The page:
「All’s well that ends well. 終わりよければすべてよし」 (Owari Yokereba Subete Yoshi)
All the letdowns I had from the promotional video for Sunrise’s company superhero anime were quickly washed away after seeing it in action. With a story centering around Kaburagi T. Kotetsu (Hirata Hiroaki), a veteran hero who’s deemed past his prime, the series doesn’t seem to take itself too seriously and works well because of it. The premise with evolved humans known as NEXT working as full-time superheroes for large corporations is outlandish enough, so putting a comedic spin on is often one of the best ways to make it all work. Most of the humor actually comes from Kotetsu when he takes up his superhero alter-ego Wild Tiger, who embodies the sense of justice one would expect from a superhero but without the tactful grace of one. The premiere provided a good glimpse into his complete disregard for personal property, as well as the other superheros of Sternbild that the Hero TV program provides live coverage of and awards seasonal ranking points to.
Much like how SHAFT attempted to redefine the magical girl genre with Mahou Shoujo Madoka Magica, Sunrise seems to be trying to do the same with the superhero one. Rather than having a reason to fight against crime in a flashy outfit, this is nothing more than a job to most of the characters. A quick look at the hero lineup speaks for itself, as we have the seemingly gay Nathan Seymour/Fire Emblem (Tsuda Kenjirou), the lazy and indifferent samurai-like Ivan Karelin/Origami Cyclone (Okamoto Nobuhiko), the young martial artist Pao-Lin Huang/Dragon Kid (Ise Mariya), the big yet considerate Antonio Lopez/Rock Bison (Kusunoki Taiten), the popular and always appreciative Keith Goodman/Sky High (Inoue Gou), and the pop idol Karina Lyle/Blue Rose (Kotobuki Minako). Kotetsu is one of the rare exceptions being the veteran he is, but soon finds himself working with a new generation hero, Barnaby Brooks Jr. (Masakazu Morita), after his company Top Mag is bought out by Apollon Media. From their first encounter, it was pretty easy to see that their clashing senses of justice will lead to interesting scenarios now that they’ve been paired up, starting with Barnaby’s view that secret identities are so old school. Unlike those before him, he’s the only hero who goes by his real name, and is the least bit interested in helping kids who may look up to him.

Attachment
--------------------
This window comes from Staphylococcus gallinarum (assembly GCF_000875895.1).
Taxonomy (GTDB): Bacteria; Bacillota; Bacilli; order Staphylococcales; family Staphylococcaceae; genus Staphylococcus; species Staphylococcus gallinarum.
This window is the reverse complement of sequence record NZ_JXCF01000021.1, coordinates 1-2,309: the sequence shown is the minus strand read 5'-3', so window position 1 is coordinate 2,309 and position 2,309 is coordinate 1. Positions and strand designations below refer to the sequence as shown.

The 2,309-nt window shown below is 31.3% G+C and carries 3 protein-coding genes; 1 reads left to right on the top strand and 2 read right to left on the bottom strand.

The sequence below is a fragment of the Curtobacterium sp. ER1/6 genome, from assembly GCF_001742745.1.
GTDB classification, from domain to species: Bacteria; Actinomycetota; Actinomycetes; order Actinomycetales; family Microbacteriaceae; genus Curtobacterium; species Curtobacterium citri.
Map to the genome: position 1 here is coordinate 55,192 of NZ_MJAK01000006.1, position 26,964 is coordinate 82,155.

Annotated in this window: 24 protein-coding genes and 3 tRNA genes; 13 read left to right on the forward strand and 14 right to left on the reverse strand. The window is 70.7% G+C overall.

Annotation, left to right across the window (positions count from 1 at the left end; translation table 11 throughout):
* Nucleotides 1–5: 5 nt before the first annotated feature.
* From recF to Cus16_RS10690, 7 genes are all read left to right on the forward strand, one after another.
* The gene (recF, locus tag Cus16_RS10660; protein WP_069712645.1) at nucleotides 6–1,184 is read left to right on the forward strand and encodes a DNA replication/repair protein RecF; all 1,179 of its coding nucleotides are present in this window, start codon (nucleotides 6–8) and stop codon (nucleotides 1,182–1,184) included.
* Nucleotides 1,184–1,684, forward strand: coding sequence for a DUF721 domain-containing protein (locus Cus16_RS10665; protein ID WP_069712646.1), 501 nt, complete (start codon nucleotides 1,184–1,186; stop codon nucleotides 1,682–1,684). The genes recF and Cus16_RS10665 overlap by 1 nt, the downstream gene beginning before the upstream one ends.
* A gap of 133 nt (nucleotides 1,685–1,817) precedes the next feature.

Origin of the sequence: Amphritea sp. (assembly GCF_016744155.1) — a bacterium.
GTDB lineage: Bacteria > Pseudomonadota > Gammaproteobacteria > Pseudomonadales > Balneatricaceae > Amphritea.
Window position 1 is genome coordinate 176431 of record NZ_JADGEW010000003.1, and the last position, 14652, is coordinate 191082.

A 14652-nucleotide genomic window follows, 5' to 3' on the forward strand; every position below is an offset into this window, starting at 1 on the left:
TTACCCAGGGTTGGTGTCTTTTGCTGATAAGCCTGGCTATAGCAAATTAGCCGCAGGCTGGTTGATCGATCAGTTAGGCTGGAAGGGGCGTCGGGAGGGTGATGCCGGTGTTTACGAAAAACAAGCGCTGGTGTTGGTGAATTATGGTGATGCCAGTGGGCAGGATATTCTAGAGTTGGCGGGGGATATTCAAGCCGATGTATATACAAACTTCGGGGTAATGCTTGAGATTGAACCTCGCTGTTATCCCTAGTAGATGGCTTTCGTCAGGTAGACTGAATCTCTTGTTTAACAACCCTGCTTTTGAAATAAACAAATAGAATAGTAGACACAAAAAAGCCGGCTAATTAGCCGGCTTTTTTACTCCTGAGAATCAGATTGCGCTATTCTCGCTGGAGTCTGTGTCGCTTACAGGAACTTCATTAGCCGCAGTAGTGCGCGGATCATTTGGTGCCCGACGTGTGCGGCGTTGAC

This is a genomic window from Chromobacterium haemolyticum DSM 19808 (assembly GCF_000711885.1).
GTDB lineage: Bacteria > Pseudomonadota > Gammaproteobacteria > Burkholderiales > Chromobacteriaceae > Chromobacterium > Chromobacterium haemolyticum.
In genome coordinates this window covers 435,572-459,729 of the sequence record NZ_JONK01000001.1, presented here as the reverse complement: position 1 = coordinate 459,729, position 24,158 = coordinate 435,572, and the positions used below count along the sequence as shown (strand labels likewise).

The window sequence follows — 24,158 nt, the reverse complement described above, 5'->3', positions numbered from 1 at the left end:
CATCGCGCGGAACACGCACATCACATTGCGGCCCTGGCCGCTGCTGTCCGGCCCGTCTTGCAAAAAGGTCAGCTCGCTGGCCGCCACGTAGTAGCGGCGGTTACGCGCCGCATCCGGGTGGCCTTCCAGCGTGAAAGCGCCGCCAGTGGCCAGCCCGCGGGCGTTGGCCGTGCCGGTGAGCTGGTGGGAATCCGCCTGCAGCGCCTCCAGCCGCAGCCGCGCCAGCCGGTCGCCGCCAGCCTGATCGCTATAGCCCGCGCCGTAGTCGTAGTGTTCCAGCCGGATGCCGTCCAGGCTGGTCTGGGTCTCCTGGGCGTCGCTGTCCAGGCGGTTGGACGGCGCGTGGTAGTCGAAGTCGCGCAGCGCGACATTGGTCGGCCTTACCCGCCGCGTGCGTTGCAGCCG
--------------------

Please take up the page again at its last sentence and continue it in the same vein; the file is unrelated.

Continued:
On paper it seems like we just have a bunch of off individuals with special abilities who probably have no business being a superhero; however, it’s how they all come to together that has me very curious about the direction that Sunrise plans to take this original anime. Story-wise, I love how we follow the supposedly washed up and past his prime Wild Tiger, who has to do whatever he can to stay in a line of business that the younger generation is taking over. From this episode alone, I could already get a good sense of the dynamic between characters that goes well beyond the terrible mismatch of “Tiger & Bunny” (as suggested by the ear-like extensions on Barnaby’s power suit). What really won me over were the visuals though, where the CG animation was integrated much more seamlessly than the low quality promo video indicated. The end result is more in line with what I’ve come to expect from Sunrise, which combined with the seemingly unorthodox plot, has me pretty set on following this potential surprise hit all the way through. Insert songs by Kotobuki Minako are always a plus too.
* It’s worth noting that the characters have sponsor logos of real companies, including SoftBank, Bandai, Pepsi, USTREAM, and Calbee, because Sunrise put a real spin on the premise and sold them as advertisement space.